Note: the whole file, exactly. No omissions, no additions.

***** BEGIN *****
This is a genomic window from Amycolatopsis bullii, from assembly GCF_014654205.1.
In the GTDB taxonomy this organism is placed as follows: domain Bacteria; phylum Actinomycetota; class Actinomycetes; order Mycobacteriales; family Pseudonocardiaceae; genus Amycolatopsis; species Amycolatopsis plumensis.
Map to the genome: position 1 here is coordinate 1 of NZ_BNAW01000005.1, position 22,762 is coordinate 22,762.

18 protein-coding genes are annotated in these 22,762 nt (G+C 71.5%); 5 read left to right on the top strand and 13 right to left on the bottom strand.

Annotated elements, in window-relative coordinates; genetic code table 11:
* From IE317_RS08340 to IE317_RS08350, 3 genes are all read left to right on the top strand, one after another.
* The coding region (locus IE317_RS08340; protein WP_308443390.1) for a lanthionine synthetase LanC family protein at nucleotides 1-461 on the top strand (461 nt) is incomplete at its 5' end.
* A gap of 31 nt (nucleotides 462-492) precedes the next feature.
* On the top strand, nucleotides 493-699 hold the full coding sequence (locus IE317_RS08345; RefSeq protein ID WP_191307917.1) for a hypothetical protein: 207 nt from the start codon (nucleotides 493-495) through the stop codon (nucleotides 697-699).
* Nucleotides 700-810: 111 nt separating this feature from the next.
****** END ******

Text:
This is a genomic window from Amycolatopsis bullii, from assembly GCF_014654205.1.
In the GTDB taxonomy this organism is placed as follows: domain Bacteria; phylum Actinomycetota; class Actinomycetes; order Mycobacteriales; family Pseudonocardiaceae; genus Amycolatopsis; species Amycolatopsis plumensis.
Map to the genome: position 1 here is coordinate 1 of NZ_BNAW01000005.1, position 22,762 is coordinate 22,762.

18 protein-coding genes are annotated in these 22,762 nt (G+C 71.5%); 5 read left to right on the top strand and 13 right to left on the bottom strand.

Annotated elements, in window-relative coordinates; genetic code table 11:
* From IE317_RS08340 to IE317_RS08350, 3 genes are all read left to right on the top strand, one after another.
* The coding region (locus IE317_RS08340; protein WP_308443390.1) for a lanthionine synthetase LanC family protein at nucleotides 1-461 on the top strand (461 nt) is incomplete at its 5' end.
* A gap of 31 nt (nucleotides 462-492) precedes the next feature.
* On the top strand, nucleotides 493-699 hold the full coding sequence (locus IE317_RS08345; RefSeq protein ID WP_191307917.1) for a hypothetical protein: 207 nt from the start codon (nucleotides 493-495) through the stop codon (nucleotides 697-699).
* Nucleotides 700-810: 111 nt separating this feature from the next.